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man bash includes this documentation for using trap:

trap [-lp] [[arg] sigspec ...]
    …
    The ERR trap is not executed if the failed command is part of the command list
    immediately following a while or until keyword, part of the test in an if statement,
    part of a && or || list, or if the command's return value is being inverted via !.
    These are the same conditions obeyed by the errexit option.
    …

I understand that “part of a && or || list” means that if a command is part of a list with these control operators, even if it has a non-zero exit status, it should not send an ERR signal (or exit the script if using set -o errexit).

And yet, here is a test script which seems to contradict this:

#!/usr/bin/env bash

_trap_err() {
    local status=$? sig=$1 line=$2;
    echo "Exit status ${status} on line ${line}: \`${BASH_COMMAND}\`";
}
trap '_trap_err ERR $LINENO' ERR;

function control_operators() {
    # The next line will send an ERR signal.
    [[ 1 -eq 2 ]] && echo Hello;
}

control_operators;

# The next line will not send an ERR signal.
[[ 1 -eq 2 ]] && echo Hello;

echo Done;

The output is:

❯ test.sh
Exit status 1 on line 14: `[[ 1 -eq 2 ]]`
Done

Because [[ 1 -eq 2 ]] is “part of a && or || list” it should not trigger an ERR signal.

The expected output is:

❯ test.sh
Done

Furthermore, only the list [[ 1 -eq 2 ]] && echo Hello inside the control_operators function sends the ERR signal, but the [[ 1 -eq 2 ]] && echo Hello outside the function does not.

The options set in the environment of this script are (output from set -o | grep 'on$'):

braceexpand     on
hashall         on
interactive-comments    on
xtrace          on

Questions:

  1. Is this behavior normal, or am I using control operators in a list incorrectly (or interpreting the documentation incorrectly)?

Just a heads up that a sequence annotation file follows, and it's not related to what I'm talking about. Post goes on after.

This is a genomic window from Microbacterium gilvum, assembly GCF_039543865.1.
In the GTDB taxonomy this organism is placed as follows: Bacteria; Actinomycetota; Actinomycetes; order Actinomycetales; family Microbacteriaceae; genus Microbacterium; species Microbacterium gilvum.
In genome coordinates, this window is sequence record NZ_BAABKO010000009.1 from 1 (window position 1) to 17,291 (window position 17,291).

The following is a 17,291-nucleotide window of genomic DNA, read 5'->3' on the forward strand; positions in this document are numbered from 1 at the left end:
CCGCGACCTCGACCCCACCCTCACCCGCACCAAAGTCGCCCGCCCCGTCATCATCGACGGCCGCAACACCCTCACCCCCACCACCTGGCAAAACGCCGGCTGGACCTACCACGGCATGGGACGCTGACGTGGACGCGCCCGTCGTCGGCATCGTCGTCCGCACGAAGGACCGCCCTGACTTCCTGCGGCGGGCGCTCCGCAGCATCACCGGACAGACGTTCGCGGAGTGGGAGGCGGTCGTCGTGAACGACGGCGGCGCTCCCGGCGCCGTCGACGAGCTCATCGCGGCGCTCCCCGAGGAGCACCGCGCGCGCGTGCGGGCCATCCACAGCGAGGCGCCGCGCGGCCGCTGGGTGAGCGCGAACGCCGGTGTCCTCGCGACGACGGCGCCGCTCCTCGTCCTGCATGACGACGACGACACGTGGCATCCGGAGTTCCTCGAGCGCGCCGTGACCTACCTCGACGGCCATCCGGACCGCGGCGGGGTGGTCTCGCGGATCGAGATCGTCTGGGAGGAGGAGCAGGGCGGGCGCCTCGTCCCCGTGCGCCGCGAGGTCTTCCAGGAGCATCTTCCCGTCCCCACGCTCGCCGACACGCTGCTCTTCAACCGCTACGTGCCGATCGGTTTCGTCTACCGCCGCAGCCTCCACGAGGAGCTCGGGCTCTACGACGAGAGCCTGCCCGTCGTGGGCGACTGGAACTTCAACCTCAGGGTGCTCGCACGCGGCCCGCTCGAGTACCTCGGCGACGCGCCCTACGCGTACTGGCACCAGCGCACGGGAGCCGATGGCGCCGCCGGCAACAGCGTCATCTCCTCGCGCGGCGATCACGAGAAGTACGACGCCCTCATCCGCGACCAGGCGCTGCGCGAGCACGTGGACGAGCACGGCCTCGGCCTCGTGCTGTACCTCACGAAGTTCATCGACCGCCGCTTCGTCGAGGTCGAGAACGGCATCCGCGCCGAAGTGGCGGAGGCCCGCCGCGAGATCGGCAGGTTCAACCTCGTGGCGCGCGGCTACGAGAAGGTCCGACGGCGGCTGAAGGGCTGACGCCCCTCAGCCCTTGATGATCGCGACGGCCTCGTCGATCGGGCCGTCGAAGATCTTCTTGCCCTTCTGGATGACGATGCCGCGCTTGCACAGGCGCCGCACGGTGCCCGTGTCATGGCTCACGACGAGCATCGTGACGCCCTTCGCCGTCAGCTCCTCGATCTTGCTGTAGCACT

2. What is the best way to avoid triggering an ERR trap when commands are part of a conditional expression and do not actually constitute an errored state?
    • One option is to add || true to the end of every list with control operators.
    • Another option is to use if [[ 1 -eq 2 ]]; then echo Hello; fi instead of the && shorthand; this does not cause an ERR signal to be sent, because (according to man bash) “part of the test in an if statement” – although I’m confused why this works when “part of a && or || list” doesn’t.
  3. Why does [[ 1 -eq 2 ]] send an ERR signal only when inside a function?

Update: the first answer by @Kusalananda is correct for the example above (adding return 0 to the control_operators function prevents the ERR signal). However, here is another example which seems to violate the “part of a && or || list” rule:

#!/usr/bin/env bash
_trap_err() {
    local status=$? sig=$1 line=$2;
    echo "Exit status ${status} on line ${line}: \`${BASH_COMMAND}\`";
}
trap '_trap_err ERR $LINENO' ERR;
true && false;
echo Done;

The output of this script is:

❯ test.sh
Exit status 1 on line 7: `false`
Done

The line true && false should not send an ERR signal because the command false is “part of a && or || list”. So, why did it?

Update 2: I'm working on macOS with bash 3.2, which is why the snippet above from man bash fails to mention “ except the command following the final && or ||”. 😵‍💫 Thanks again to @Kusalananda for providing the missing details.

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  • @ilkkachu I'm on macOS Monterey, which comes with bash version 3.2.57. I know I can update bash, but I want my scripts to be able to run on other macOS computers which I must assume will have bash 3. 😭 Commented Apr 14, 2022 at 20:13